So far this week the market has digested a generally stronger than expected housing market, consumer confidence, and initial unemployment insurance claims, while simultaneously absorbing very weak durable goods and GDP figures. The inconsistency in the recent economic indicators begs the question: why? Well, first the numbers.

Initial claimsContinuing claims

Initial claims came in at a seasonally adjusted 359K, a decrease of 6.8% over the prior week. The drop in claims was enough to move the four week moving average from 378.5K to 374K. The claims came in 20K less than what the average market analyst expected. The surprising initial claims figures didn’t materialize in the continuing claims numbers, with continuing claims coming in about in line with analysts’ expectations at 3.271 million, a decrease of 4K from the prior week. This week marks the third straight week in continuing claims improvement, with the prior two weeks coming in at a decrease of 28K and 29K.

durable goods chart

In contrast to the temporary improvement in the initial and continuing claims figures are the recent GDP and durable goods data points. Each of these generally came in poor when compared to market expectations, with the durable goods inventories coming in at a growth of 0.6%. The increase by durable goods inventories was drown out by the other three components of the of the overall durable goods figure, with new orders, shipments, and unfilled orders coming in down 11%, 1%, and 3% respectively over the prior month. The decline in durable goods comes after a moderately good July, where all four components exhibited positive month over month growth (seasonal basis).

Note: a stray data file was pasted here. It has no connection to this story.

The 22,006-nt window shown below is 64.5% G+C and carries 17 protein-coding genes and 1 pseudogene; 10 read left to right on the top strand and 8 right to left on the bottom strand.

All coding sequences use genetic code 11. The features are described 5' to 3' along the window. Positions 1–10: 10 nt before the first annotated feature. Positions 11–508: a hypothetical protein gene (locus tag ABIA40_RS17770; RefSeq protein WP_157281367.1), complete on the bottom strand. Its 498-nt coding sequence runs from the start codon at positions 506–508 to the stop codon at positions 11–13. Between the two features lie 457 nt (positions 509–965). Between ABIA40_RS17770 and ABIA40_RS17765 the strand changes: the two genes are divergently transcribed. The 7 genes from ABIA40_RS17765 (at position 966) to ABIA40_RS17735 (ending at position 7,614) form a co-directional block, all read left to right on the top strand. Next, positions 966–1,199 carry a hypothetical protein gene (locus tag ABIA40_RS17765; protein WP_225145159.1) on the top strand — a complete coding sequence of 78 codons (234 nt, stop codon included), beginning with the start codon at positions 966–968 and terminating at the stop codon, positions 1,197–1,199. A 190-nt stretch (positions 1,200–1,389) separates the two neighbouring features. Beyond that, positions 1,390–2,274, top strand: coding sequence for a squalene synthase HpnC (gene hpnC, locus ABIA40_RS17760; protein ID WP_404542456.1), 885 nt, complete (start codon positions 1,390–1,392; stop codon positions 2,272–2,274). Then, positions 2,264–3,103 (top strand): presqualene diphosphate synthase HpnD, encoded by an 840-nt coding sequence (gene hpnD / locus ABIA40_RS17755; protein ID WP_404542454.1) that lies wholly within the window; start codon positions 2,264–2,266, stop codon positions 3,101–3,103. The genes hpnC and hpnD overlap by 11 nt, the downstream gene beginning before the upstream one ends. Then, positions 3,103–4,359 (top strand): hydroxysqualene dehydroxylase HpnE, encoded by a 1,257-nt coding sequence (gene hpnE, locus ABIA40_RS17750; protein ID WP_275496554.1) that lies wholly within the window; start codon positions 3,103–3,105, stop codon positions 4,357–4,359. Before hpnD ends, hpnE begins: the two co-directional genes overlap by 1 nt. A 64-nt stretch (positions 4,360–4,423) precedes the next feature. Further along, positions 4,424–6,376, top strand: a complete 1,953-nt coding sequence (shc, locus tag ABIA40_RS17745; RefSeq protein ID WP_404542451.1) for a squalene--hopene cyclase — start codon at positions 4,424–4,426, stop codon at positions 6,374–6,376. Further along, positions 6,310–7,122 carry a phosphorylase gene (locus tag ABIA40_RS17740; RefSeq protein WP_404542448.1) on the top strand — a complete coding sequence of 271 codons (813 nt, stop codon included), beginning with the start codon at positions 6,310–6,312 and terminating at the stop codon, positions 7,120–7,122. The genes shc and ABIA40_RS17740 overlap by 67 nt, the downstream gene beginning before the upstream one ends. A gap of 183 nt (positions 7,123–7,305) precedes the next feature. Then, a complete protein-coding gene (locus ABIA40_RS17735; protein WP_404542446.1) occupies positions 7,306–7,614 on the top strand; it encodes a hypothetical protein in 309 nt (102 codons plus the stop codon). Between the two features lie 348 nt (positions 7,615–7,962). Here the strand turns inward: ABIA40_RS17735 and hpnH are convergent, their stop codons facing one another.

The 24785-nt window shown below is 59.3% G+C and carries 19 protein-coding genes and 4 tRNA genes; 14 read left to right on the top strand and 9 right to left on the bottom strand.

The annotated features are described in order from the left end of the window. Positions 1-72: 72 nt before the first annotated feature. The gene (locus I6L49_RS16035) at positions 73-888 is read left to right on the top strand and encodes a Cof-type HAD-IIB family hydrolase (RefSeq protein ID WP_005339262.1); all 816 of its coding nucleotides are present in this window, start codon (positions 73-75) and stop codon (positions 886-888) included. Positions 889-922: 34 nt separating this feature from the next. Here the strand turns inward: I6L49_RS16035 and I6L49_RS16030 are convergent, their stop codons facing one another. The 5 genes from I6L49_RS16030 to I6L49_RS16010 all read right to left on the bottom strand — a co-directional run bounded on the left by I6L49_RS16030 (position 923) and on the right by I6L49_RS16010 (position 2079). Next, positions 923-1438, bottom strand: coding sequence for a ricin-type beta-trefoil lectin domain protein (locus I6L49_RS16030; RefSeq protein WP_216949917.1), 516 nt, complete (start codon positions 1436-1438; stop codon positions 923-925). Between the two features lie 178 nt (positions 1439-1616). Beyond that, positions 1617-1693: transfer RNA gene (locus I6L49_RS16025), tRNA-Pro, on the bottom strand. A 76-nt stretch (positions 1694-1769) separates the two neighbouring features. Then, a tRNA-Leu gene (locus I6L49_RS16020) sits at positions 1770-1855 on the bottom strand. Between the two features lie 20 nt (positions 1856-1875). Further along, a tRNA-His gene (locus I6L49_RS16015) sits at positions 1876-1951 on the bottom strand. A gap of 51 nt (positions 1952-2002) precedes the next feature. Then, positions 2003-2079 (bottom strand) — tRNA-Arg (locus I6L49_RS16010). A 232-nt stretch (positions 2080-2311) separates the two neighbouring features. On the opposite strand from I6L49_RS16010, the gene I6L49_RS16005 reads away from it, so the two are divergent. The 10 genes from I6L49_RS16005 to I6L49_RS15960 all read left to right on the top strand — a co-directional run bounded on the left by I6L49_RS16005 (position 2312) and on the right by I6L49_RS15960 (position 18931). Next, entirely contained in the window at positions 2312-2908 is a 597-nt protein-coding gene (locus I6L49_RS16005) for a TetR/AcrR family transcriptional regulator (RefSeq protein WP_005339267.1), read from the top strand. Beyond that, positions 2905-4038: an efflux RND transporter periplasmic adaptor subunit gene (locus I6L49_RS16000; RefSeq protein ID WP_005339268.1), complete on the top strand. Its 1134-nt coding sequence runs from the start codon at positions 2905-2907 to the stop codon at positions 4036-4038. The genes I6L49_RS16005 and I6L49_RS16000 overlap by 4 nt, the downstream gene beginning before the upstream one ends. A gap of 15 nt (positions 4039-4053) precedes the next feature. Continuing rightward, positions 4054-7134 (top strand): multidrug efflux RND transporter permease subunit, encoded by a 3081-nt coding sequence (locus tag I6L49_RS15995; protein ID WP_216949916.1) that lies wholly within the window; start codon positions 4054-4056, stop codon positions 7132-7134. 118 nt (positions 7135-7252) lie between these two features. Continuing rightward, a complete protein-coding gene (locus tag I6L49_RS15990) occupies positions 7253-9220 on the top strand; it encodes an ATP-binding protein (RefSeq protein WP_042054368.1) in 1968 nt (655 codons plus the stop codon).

Initial claims and GDP

The advanced GDP figure also came in below analysts’ forecasts at a seasonally adjusted month over month growth of 1.3%. The above figure shows the relationship between the average weekly initial claims and the average change in the monthly GDP figure. The regression line between the two gives a general indication of where GDP should be assuming the historical relationship between initial claims and GDP were to hold.

What is the figure saying? It’s indicating that at the current level of initial claims, GDP growth should be about a percent higher. It’s probably not going to happen in 2012. The inability to get above the regression line is of lesser importance than the concern that we may move to the left of where we are now, meaning higher initial claims and very low to negative GDP growth. Basically, there’s little risk that we’ll see any significant improvement in initial claims above what has already been accomplished; rather, initial claims look much closer to be bottoming out.

In all, the recovery is accurately classified as a “sleazy recovery.” It is one that continues to be quite weak, with the initial and continuing claims figures probably more likely noise than any indication of near term improvement. Why a “sleazy recovery”? Well, because of all the dirty things that has materially weakened the long term competitive nature of the U.S. economy, such as unneeded cheap money, unhelpful fiscal stimulus, and many other dirty things? I’ll leave it up to you to figure out all the other dirty factors.